Medicine balls are either maximal effort, total body extension exercises or elastic and rigid bracing activities. No matter what is performed, a near-maximal throw is likely necessary to generate or transfer energy sufficient to challenge the body. Outputs must be beyond honest effort but not enter the blind rage threshold that just encourages sloppy mechanics. Many training elements will aid in teaching, without requiring the excessive use of cueing. When training in large groups, the range of athlete learners is higher, making the opportunity for individualized instruction impossible. By providing clear tasks, movement strategies are usually efficient and natural ways to self-organize.
Medicine ball outputs must be beyond honest effort but not enter the blind rage threshold that just encourages sloppy mechanics.
One of the most common discussion points is the optimal ball load when the coaches don’t have the instrumentation to tease out velocity zones. Most medicine balls range from 1-6 kilograms, and some exercises must never increase the load while some will increase slowly. An athlete, even a beginner who is more likely to improve quickly, may stay on the same weight for a year or more. The problem with loads that are too heavy is that they encourage compensations to achieve success instead of doing the opposite—removing barriers to unleash power at high velocities.
In my inventory, I have shot puts, rotational throws, underhand scoops, chest throws, overhand throws, and behind-the-back throws. Some of these exercises have variations, such as the back tosses from overhead, but most of them are standing, seated, or kneeling. As I mentioned before, most of what I do consistently is only movements throughout the year, and all of them include a projection of the ball.
Athletes can do throws by themselves against a wall or trampoline, but some movements, like the total body throws, can be done in the air and allow the ball to bounce nearby. Partner work is always conditioning unless a bounce or two is used between the pass, as the risks are clear with any type of throw to another person. Early season work with partners is excellent for team building, as the athlete must rely on their partner for accurate, quality passes to improve the rhythmic quality of the sessions. As the season progresses, most of the work is going to be a maximal effort for distance or height.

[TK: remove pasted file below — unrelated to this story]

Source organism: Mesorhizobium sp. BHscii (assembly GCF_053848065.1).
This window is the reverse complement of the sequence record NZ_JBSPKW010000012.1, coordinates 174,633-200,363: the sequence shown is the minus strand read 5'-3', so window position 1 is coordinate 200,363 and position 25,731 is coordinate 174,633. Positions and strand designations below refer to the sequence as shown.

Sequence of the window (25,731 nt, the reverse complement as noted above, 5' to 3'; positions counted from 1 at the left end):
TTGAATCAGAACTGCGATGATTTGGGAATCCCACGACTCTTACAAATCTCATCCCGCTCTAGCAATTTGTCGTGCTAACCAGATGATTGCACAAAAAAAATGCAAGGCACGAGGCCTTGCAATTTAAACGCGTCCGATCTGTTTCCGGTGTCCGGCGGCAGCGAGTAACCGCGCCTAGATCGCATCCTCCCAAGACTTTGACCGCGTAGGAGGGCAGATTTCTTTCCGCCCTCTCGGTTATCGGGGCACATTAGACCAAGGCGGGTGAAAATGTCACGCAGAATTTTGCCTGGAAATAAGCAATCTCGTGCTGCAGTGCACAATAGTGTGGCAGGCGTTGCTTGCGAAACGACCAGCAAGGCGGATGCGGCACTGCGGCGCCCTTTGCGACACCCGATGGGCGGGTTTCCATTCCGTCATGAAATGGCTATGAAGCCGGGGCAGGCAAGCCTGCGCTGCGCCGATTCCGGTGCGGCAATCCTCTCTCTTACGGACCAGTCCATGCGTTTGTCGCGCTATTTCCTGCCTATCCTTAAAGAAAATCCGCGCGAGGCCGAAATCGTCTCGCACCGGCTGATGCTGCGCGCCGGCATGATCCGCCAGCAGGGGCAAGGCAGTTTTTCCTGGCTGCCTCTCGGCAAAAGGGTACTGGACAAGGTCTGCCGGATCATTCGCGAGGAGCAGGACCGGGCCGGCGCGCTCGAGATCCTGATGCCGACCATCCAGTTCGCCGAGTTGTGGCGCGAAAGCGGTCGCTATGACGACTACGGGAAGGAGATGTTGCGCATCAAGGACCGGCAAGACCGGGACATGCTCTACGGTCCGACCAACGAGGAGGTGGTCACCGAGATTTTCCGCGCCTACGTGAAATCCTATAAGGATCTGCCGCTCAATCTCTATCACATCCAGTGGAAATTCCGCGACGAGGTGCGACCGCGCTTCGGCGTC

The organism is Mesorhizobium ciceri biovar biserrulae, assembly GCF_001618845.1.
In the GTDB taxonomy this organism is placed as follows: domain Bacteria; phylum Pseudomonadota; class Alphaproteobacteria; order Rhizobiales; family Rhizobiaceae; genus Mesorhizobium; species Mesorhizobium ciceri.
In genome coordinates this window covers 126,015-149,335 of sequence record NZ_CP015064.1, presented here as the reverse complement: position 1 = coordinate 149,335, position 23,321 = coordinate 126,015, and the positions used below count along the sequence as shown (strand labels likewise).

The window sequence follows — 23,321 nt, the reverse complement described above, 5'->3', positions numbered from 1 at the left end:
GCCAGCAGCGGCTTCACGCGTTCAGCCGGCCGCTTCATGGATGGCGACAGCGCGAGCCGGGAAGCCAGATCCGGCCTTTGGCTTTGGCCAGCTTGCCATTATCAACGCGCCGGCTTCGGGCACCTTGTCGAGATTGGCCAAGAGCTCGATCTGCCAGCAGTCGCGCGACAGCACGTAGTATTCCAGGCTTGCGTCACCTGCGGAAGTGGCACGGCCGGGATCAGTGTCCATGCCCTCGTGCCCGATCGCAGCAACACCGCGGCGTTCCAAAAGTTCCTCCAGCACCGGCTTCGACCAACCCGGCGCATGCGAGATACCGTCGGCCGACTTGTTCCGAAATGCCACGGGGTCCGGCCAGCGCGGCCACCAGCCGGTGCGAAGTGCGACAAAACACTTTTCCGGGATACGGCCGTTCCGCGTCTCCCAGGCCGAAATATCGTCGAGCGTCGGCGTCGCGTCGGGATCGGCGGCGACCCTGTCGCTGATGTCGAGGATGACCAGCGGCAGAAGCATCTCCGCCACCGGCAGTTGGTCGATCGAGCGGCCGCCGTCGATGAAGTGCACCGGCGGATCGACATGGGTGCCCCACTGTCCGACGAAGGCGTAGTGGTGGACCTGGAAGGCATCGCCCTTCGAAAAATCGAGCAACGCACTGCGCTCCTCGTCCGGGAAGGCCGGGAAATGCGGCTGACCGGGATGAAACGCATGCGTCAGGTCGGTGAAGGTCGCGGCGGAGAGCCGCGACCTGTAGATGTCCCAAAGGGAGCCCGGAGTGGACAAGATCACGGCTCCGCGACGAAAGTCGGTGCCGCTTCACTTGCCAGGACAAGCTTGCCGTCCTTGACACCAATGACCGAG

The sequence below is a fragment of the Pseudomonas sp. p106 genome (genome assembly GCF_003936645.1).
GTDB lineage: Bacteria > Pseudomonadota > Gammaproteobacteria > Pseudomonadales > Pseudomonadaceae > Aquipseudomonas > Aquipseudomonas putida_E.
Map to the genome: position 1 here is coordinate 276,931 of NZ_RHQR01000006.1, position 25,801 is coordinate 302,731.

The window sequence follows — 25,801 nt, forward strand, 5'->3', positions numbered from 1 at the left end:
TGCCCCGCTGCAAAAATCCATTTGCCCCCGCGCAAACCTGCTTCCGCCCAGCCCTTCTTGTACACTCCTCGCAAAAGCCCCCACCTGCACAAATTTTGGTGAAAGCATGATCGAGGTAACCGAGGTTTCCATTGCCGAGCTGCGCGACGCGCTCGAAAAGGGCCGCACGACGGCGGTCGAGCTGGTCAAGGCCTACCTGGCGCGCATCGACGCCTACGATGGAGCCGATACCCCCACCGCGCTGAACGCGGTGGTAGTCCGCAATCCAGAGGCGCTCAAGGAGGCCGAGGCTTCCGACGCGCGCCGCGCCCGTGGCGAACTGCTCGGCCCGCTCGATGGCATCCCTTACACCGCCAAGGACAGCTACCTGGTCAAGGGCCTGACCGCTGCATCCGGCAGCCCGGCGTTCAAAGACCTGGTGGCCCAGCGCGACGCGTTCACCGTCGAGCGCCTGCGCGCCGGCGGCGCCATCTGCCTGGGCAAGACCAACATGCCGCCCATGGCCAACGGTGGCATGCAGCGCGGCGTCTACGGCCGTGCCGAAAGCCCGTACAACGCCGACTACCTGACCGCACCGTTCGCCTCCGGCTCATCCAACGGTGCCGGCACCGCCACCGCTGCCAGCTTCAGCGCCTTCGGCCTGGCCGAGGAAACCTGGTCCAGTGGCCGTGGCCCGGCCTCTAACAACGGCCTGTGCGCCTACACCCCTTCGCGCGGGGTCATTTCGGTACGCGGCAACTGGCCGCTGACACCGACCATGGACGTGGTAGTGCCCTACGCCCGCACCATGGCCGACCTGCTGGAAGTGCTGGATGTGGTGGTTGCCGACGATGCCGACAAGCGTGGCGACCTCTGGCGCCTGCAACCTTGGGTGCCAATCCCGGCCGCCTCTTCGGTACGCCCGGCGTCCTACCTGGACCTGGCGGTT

Heavier balls don’t necessarily mean better, as the goal of medicine ball training is high velocity and to exploit the summation of forces from the legs to the fingertips. At times, a heavier ball can slow down a movement and overload differently, while not interfering with the goals of the exercises and, in fact, recruit muscle groups in a fresh way. For the most part, I prefer loading lighter for full extension of the body, and keeping things heavier for trunk work, provided the legs are involved and driving the movement.
Ball diameter can improve trunk contribution as the ball carrier is closer to the center of mass, relying less on the arms for contribution, especially with shot puts and rotational work. Smaller and lighter balls are great for run-up throws, similar to soccer throws and the javelin event. Overhead throws are the most deceptive of all exercises, as the amount of torque on the shoulder and the potential spinal strain are real. Athletes should keep throw counts low and use handballs and other ball types to learn before adding any weight at all. Additionally, the length of the acceleration and type of blocking action (abrupt or stumble) must all be factored in.